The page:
May 20, 2017
Nestled above West Jefferson and Jefferson (two different, adjacent towns) is Mount Jefferson. “Area residents gave the mountain other names until 1952 when Mount Jefferson received its official name.” (*1) Legend has it that slaves would hide in the caves of the mountain as they fled along the Underground Railroad. Thus, as racist people of the South are prone to do, many of the mountain’s “other names” were racially denigrating and horrific. (*2). “The mountain’s current name was chosen in honor of Thomas Jefferson and his father, Peter, who owned land in the area and surveyed the nearby North Carolina-Virginia border in 1749.” (*1)
Today, we visited our second N.C. Park in the Passport Program. Roughly 35 minutes from downtown Boone, the Park has 6 total trails, with 5 miles of hiking available. It’s a small park, but the mountaintop greenery is quite wonderful. “Mount Jefferson State Natural Area is a botanical paradise. The slopes and summit of the mountain are home to a diverse population of trees, shrubs and wildflowers. This large variety of interesting and unusual plants qualified the area for designation as a national natural landmark by the National Park Service in 1974.” (*3).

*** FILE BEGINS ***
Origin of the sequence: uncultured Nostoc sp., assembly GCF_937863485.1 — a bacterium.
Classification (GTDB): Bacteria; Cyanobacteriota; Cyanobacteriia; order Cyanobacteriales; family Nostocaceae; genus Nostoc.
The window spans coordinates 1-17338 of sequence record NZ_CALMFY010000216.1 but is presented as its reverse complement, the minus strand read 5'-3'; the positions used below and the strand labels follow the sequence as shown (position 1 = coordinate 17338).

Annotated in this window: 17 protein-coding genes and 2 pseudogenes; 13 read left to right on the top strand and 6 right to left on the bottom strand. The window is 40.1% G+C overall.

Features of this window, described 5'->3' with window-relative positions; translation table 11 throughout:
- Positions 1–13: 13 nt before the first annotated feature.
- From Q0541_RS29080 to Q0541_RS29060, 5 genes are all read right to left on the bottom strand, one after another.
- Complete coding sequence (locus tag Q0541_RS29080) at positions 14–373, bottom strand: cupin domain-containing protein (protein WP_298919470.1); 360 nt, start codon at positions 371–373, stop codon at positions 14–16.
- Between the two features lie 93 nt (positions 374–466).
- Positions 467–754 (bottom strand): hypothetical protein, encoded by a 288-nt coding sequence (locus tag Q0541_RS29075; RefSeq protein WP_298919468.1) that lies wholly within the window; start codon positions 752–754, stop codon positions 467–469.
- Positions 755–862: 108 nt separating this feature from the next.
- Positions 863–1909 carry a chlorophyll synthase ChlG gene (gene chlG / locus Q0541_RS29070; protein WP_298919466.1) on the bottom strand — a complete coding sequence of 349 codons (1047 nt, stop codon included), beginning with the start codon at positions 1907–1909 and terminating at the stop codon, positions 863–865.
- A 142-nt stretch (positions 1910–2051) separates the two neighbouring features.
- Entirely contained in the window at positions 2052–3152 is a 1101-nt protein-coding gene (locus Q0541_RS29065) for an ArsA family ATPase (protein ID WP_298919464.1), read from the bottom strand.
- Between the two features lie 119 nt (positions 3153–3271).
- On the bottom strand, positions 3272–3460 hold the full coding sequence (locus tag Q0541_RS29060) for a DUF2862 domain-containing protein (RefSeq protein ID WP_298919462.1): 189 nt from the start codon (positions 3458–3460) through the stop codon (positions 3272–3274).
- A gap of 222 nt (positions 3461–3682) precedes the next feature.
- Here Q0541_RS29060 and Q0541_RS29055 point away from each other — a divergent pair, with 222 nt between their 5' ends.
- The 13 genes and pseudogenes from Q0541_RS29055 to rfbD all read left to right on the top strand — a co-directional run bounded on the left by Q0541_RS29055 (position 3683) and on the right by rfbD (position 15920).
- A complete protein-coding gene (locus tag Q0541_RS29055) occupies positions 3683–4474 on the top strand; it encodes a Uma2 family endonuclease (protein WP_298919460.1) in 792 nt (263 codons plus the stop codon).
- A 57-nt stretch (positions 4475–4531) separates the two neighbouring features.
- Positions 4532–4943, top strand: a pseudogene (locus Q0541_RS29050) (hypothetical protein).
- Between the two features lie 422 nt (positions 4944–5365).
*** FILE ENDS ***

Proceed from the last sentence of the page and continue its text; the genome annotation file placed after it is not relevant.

Since Ramona was not feeling well, only Alice, Emily and I made the trek. We parked at the picnic area near the summit. Essentially there are two loop hikes along the ridge line, Lost Provision Trail and Rhododendron Trail. We started hiking towards the Lost Provision Trail, immersing under the green canopy of the forest. Red maple, yellow birch, and tulip tree spread amongst the floor, the trail delicately winding through the terrain. We took our time, stopping to investigate millipedes, watching the bees whiz by.
We did not see many people until Luther Rock, a great view of the surrounding area. I have to say, Lost Provision Trail is one of my favorites. It’s not but 1.1 miles, but it is an impactful, immersive experience.
Total mileage is 2.35 miles.
(*2) Inscoe, John C. (1 December 2001). Appalachians and Race: The Mountain South from Slavery to Segregation. University Press of Kentucky. p. 31